Around 4:30AM ET on Friday, the official Discord channel for OpenSea, the world’s largest NFT marketplace, joined the growing list of NFT communities that have exposed participants to phishing attacks.

In this case, a bot made a fake announcement about OpenSea partnering with YouTube, enticing users to click on a “YouTube Genesis Mint Pass” link to snag one of 100 free NFTs with “insane utility” before they’d be gone forever, as well as a few follow-up messages. Blockchain security tracking company PeckShield tagged the URL the attackers linked, “youtubenft[.]art” as a phishing site, which is now unavailable.

While the messages and phishing site are already gone, one person who said they lost NFTs in the incident pointed to this address on the blockchain as belonging to the attacker, so we can see more information about what happened next.

While they have unique markers, one is functionally identical to another. NTFs, meanwhile, represent unique digital assets that people can’t duplicate or directly exchange with another of equal value.

What Does NFT Ownership Really Mean?

The result is that NFTs are a fun idea, in theory. Instead of a fungible asset like physical cash that can be broken into its component parts and still retain value, NFTs have unique properties that can’t be altered.
One of the most popular mediums for NFTs is art; digital representations of physical images that go to the highest bidder. As noted by the New York Times, one of these tokenized JPGs recently sold for $69 million dollars.

What’s important to note is that owning an NFT doesn’t confer ownership of the physical asset itself. It only confers ownership of the unique digital token.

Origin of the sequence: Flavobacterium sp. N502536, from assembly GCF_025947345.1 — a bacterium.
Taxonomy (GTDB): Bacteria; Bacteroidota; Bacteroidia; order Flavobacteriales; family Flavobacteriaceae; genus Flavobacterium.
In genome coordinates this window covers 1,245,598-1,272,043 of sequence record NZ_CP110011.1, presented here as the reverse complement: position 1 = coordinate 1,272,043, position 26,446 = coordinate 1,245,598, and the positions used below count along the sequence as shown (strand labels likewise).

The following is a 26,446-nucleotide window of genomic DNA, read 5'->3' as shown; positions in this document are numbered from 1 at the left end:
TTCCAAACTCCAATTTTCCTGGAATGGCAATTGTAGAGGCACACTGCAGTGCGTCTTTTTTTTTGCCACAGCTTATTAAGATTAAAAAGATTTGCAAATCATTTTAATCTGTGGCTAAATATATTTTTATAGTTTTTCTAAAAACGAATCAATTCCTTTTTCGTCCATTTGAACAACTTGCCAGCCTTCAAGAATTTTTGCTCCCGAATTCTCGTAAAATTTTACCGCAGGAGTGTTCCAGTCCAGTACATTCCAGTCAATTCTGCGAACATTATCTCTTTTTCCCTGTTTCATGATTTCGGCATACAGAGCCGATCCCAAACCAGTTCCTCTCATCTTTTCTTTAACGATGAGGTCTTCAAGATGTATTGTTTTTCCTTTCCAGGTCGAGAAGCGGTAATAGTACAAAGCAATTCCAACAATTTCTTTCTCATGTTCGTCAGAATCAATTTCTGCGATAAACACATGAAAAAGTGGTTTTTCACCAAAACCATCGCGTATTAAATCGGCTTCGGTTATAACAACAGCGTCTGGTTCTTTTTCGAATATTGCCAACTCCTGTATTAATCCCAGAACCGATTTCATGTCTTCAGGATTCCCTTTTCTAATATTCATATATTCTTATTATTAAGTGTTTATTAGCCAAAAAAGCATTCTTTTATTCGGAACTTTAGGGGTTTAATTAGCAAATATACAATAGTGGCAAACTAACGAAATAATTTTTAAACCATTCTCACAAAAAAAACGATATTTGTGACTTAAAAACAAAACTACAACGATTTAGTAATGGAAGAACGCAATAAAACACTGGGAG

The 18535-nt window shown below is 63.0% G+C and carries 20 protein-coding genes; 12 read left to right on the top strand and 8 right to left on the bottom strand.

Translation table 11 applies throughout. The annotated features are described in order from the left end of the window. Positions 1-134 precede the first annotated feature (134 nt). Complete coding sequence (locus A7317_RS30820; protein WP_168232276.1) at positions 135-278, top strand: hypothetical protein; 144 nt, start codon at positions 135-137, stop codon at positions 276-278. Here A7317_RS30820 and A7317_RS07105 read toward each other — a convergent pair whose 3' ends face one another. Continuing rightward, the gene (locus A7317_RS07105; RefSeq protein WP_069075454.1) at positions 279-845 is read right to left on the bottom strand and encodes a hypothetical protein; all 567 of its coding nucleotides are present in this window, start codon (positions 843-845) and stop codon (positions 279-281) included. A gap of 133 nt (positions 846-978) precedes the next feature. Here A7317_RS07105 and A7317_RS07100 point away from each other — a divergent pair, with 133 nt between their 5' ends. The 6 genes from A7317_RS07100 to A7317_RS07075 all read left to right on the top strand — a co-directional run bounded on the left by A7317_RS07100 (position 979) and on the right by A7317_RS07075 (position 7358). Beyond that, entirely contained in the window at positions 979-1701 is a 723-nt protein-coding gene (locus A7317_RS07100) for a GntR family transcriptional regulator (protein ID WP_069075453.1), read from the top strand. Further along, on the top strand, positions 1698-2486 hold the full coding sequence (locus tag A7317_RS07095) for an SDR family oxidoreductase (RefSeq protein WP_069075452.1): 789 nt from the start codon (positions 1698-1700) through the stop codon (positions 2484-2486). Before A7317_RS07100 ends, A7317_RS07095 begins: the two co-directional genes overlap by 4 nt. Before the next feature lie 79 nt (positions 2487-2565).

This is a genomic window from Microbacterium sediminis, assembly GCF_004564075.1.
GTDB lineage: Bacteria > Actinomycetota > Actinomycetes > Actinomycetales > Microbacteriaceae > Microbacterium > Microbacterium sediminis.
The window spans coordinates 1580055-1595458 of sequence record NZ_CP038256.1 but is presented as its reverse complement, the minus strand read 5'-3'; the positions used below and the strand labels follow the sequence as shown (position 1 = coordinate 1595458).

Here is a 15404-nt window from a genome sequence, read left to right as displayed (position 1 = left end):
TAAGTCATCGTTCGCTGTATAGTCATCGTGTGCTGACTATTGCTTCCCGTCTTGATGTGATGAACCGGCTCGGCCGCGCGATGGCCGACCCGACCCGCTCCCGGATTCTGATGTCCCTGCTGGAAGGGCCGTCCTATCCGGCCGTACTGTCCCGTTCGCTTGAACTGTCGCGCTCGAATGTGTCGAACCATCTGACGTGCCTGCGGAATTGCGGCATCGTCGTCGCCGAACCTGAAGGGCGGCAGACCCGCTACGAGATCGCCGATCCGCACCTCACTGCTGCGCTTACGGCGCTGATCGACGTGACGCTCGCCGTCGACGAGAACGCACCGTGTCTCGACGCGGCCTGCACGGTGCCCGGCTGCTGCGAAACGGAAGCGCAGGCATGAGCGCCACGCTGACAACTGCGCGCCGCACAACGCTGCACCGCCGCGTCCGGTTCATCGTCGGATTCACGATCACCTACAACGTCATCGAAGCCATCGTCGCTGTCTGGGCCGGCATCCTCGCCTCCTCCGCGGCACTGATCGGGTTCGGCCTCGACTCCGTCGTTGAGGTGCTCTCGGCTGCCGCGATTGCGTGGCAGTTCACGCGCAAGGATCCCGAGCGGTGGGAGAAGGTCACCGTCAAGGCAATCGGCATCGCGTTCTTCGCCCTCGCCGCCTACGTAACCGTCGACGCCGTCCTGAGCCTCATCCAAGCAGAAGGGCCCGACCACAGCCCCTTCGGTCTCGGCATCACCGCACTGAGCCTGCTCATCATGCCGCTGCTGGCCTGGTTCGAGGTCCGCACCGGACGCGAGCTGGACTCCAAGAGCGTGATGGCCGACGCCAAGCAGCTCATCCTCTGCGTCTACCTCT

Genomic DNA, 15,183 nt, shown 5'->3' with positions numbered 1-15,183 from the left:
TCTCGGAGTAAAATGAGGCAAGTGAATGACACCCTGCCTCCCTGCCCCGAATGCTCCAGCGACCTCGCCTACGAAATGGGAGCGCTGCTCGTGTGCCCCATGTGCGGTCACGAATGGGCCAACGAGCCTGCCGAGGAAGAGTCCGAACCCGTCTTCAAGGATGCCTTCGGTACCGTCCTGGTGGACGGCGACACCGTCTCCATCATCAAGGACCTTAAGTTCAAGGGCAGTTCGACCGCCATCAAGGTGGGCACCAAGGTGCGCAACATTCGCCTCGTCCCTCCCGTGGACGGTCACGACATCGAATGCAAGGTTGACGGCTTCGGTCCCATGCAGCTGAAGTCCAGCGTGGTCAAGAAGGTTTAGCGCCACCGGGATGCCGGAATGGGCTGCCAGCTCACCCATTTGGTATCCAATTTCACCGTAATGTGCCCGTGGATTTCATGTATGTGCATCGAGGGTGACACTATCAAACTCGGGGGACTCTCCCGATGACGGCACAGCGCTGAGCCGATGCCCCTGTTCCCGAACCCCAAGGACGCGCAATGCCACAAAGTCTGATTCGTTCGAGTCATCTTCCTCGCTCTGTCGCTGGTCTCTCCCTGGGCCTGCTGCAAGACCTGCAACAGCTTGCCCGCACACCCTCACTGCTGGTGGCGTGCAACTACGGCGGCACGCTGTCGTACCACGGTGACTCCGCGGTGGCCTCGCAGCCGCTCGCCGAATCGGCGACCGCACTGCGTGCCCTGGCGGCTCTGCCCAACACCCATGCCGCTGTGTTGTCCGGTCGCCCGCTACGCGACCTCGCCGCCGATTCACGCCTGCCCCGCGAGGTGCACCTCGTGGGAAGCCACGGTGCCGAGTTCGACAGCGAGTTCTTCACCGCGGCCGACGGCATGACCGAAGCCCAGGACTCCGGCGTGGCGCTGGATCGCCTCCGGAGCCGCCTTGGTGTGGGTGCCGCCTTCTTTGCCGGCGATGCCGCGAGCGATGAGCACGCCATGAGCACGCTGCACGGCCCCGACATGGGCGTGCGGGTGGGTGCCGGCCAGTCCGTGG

Justin Tayler confirmed that the account had been hacked and locked it down.

Zeneca, who has since gotten access to his account back, claims he has no idea of how the hack took place. In a Twitter thread, he said he had two-factor authentication (2FA) enabled using Google Authenticator, and even speculated that this could be an inside job.

Web3 security analyst Serpent also asked Tayler to do an internal investigation, saying that “way too many high profile accounts (with authenticator 2FA) have been getting hacked recently.”

The hack came shortly after the Bored Ape Yacht Club creator Yuga Labs warned the NFT community in a Monday tweet about “a persistent threat group that targets the NFT community.”

“We believe that they may soon be launching a coordinated attack targeting multiple communities via compromised social media accounts.

If they’ve left any items or cryptocurrency in their hot wallet that’s connected to the internet, then coughing up login details to a phisher could give them away in seconds.

In a statement to The Verge, OpenSea spokesperson Allie Mack confirmed the incident, saying, “Last night, an attacker was able to post malicious links in several of our Discord channels. We noticed the malicious links soon after they were posted and took immediate steps to remedy the situation, including removing the malicious bots and accounts. We also alerted our community via our Twitter support channel to not click any links in our Discord.
We have not seen any new malicious posts since 4:30am ET.”

“We continue to actively investigate this attack, and will keep our community apprised of any relevant new information. Our preliminary analysis indicates that the attack had limited impact.

Let us find out more about the individual challenges, vulnerabilities, and security risks evident for NFTs in present times.

  • Challenges of Ownership: With the introduction of NFTs, the concept of asset ownership was redefined. But due to the limitation of storage capacities, it was impossible to store NFT images in the blockchain. Instead, it started storing an identifier of the hash of the image or the web address in the blockchain.

    The users have to use an identifier for accessing the NFT on 3rd party platforms. So if the 3rd party platform which is minting your NFT faces cyber-vulnerabilities or goes out of business, you will lose access to the NFT, and the NFT will lose its value.

  • Cyber Security and Identity Fraud: This is an issue that can happen to any online entity, especially when it has a specific monetary value.

As of this writing, it seems like a compromise of the private keys of our hot wallet and not a bug in the Roll smart contracts or any token contracts,” they said.